How to Identify a Drought-Tolerant Plant

Fine Gardening – Issue 212
drought-resistant plants

Characteristics such as size, color, and texture can help you determine whether a plant might be a good candidate for a dry garden. There are exceptions to every rule, however, so do a little reading before purchasing a plant that looks like it will be drought tolerant. The following are some traits to look for that might make a plant more water-wise. Read more in Gorgeous Drought-Tolerant Garden Plans and Ideas.

Small or narrow leaves

Switchgrass (Panicum virgatum and cvs., Zones 5–9) Photo: Michelle Gervais

Thyme (Thymus vulgaris and cvs., Zones 5–9)

The less surface area a leaf has, the more able that leaf is to shed heat and reduce evaporation—which in turn reduces the plant’s water loss. Narrow blades, like those found on ornamental grasses, work in a similar fashion to the leaves of tiny thyme.


Baptisia and view of baptisia roots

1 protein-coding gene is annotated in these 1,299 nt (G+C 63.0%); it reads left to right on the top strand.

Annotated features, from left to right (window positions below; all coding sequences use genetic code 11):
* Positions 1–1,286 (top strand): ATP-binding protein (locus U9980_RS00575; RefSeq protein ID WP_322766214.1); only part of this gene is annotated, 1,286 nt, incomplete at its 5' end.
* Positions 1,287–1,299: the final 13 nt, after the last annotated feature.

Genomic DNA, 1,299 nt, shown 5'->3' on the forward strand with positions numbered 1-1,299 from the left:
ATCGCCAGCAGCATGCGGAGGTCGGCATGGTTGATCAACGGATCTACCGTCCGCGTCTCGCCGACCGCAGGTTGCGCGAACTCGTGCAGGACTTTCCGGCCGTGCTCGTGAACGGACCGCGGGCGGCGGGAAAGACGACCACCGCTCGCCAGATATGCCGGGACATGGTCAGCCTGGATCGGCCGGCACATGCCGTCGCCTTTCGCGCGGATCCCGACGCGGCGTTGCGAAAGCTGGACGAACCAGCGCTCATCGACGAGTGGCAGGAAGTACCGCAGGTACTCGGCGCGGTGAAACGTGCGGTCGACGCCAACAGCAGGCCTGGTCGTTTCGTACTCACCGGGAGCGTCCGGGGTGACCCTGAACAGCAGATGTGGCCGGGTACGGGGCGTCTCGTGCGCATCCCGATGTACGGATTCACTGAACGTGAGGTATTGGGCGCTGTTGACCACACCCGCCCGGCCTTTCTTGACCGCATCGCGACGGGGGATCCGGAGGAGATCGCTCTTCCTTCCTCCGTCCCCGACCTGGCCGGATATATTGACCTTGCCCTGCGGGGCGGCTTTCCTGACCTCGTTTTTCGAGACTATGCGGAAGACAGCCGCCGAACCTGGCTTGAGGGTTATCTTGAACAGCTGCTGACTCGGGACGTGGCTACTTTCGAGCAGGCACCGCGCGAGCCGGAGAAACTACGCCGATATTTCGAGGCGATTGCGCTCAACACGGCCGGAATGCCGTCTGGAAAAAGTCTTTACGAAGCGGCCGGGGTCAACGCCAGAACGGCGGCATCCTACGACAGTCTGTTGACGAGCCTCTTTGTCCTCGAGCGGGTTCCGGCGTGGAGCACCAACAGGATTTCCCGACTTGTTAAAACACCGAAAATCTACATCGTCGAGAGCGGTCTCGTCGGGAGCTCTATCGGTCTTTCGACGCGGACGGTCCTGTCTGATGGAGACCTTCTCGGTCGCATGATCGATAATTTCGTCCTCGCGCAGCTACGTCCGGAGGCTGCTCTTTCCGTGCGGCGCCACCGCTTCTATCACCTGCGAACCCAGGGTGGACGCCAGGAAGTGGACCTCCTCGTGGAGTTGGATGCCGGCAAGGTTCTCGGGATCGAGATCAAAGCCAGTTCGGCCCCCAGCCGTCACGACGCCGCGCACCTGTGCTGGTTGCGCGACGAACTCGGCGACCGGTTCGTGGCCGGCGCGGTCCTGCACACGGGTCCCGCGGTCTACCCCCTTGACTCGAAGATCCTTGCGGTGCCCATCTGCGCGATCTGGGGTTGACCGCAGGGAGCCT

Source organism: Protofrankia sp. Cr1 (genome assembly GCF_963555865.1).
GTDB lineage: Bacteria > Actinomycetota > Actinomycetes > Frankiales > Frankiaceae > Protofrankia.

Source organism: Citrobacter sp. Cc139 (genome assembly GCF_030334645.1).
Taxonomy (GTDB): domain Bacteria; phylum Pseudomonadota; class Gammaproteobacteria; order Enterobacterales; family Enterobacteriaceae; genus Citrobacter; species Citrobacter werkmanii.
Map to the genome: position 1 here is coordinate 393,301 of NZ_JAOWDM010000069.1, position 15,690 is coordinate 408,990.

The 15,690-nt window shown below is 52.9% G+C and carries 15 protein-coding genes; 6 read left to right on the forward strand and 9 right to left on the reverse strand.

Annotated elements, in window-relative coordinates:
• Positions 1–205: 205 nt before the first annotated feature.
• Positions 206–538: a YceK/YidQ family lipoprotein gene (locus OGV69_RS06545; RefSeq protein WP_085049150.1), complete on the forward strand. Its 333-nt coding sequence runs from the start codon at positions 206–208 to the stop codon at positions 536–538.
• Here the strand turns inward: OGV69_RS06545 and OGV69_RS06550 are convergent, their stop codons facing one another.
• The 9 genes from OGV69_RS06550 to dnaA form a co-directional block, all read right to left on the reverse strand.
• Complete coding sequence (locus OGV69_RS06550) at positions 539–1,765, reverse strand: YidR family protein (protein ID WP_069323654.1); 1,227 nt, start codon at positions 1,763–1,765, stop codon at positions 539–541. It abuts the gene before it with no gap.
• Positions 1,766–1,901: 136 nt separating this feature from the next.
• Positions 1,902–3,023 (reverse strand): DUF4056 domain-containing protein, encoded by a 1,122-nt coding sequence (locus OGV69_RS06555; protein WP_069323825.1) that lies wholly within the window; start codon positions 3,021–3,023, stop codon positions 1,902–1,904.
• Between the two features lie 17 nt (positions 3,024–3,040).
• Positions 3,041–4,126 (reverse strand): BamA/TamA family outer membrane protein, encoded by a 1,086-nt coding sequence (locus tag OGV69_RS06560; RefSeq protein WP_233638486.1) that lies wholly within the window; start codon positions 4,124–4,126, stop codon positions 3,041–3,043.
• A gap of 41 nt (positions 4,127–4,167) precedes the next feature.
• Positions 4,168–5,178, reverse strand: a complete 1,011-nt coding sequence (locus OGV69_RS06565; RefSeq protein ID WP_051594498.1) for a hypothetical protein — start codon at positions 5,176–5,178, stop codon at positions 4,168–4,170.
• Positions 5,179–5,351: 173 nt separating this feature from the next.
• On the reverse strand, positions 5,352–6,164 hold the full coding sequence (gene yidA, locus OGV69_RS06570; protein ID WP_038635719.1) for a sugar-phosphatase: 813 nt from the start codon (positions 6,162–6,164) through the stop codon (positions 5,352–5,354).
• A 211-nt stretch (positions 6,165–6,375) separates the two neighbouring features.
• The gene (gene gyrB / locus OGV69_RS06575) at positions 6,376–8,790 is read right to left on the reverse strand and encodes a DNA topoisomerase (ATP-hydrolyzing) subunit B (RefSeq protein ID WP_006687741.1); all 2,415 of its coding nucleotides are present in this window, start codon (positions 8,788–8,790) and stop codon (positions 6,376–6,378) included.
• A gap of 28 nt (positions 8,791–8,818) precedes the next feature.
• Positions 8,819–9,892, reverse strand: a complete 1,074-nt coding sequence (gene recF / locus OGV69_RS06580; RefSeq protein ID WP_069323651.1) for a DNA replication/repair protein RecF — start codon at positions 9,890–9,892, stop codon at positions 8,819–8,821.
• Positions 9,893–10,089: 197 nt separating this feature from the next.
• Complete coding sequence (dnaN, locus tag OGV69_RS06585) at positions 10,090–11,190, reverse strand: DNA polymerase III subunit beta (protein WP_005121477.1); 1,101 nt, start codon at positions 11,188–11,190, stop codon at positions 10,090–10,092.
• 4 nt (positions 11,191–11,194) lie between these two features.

Baptisia (Baptisia spp. and cvs., Zones 3–9). Photos: Danielle Sherry

Although taprooted plants can take longer to get established, once such a plant (e.g., baptisia) has extended its water-seeking system deep into the ground, it is more apt to survive periods of surface-level drought.

Leathery or waxy surface

Leucothoe (Leucothoe fontanesiana and cvs., Zones 5–8). Photo: Michelle Gervais

Foliage like that of leucothoe has shown to reduce evaporation in windy locations.

Slow growth rate

Agave (Agave spp. and cvs., Zones 8b–11)

By having a limited number of leaves and stems, plants can conserve limited resources needed for growth—like water. Many dwarf varieties, cacti, and succulents (e.g., agave) have embraced this strategy.

Fuzzy foliage

Lambs ears
Lambs’ ears (Stachys byzantina and cvs., Zones 4–8)

Hairs on the underside of the leaves raise the humidity of the surrounding air and slow down air movement, which slows evaporation. Fuzz along the top of leaves can work as a sunblock as well.

Gray or silver hue

Russian sage
Russian sage (Salvia yangii and cvs., Zones 5–9)

If you’ve ever placed a silver reflection mat in the windshield of your parked car to redirect the sun’s rays, you know why silver- or gray-hued plants are generally more drought tolerant. Their foliage is able to reflect back light and heat, which reduces foliar evaporation.

Danielle Sherry is the executive editor.

Photos, except where noted: Jennifer Benner

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